While Dolan may entertain the idea on some level of selling the Knicks, until he takes concrete steps to do so — not rumors, but actual, documented moves — I’m not buying it. He’s sitting on a gold mine that keeps going up in value, despite how he manages it, so why sell now? Knicks fans that buy this rumor will likely end up like Charlie Brown trying to kick the football.

 

 

 

Adam Silver: Multi-year rebuilding not a winning strategy

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CHARLOTEE – Former 76ers president Sam Hinkie undertook one of the most ambitious tanking campaigns in NBA history. Over a four-year stretch, Philadelphia went 19-63, 18-64, 10-72 and 28-54.

That incensed many around the league.

The NBA pursued and eventually enacted lottery reform. Despite his denials, many believed NBA commissioner Adam Silver pressured the 76ers to oust Hinkie. In many ways, the league is still shook by Philadelphia’s bold strategy to lose so long.

“I personally don’t think it’s a winning strategy over the long term to engage in multiple years of rebuilding,” Silver said Saturday. “…There’s a mindset that, if you’re going to be bad, you might as well be really bad. I believe, personally, that’s corrosive for those organizations, putting aside my personal view of what the impact it has on the league overall.”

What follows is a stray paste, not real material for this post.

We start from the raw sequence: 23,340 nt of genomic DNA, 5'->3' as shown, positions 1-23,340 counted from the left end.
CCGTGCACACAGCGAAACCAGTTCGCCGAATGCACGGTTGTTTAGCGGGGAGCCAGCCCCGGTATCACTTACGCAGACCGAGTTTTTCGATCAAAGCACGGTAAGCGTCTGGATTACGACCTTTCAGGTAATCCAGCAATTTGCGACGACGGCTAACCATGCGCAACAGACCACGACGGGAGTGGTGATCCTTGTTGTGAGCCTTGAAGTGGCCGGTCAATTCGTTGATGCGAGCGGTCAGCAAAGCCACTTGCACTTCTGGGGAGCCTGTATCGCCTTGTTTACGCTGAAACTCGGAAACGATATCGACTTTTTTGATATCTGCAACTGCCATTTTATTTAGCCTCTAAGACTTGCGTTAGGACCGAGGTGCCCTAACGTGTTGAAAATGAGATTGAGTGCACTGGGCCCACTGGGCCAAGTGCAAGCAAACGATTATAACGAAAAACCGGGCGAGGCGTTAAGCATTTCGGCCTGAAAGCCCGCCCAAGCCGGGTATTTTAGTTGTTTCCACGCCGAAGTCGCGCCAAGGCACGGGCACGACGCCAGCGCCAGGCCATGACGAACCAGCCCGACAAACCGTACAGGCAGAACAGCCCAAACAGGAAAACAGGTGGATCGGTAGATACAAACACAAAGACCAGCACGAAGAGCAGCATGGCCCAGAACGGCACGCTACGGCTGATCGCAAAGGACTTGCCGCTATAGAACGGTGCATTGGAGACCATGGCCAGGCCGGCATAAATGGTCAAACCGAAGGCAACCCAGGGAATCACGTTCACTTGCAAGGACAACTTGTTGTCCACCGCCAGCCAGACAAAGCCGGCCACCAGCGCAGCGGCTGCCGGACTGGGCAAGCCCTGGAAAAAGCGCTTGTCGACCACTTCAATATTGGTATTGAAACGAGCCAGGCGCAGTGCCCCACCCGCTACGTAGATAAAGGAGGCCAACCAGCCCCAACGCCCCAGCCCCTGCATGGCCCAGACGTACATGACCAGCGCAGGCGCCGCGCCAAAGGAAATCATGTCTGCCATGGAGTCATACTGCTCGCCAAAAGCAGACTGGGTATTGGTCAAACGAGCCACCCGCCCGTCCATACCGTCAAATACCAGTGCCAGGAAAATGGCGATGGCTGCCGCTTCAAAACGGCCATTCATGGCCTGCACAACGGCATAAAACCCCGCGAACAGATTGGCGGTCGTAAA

Except it is a winning strategy.

The 76ers are proving that.

They’re 37-21 and led by Joel Embiid and Ben Simmons, two players drafted with high picks earned through tanking. Philadelphia traded for Jimmy Butler and Tobias Harris using assets stockpiled through tanking. The 76ers signed J.J. Redick to a high salary because they had a low payroll, the byproduct of a assembling a roster of young, cost-controlled players acquired through tanking.

Few teams have ever planned and executed a multi-year tank. Most tanking teams entered the season planning to win then pivoted once that went sideways. Some teams decide to tank for a full season. But deciding in advance to tank even two straight years? It’s rare.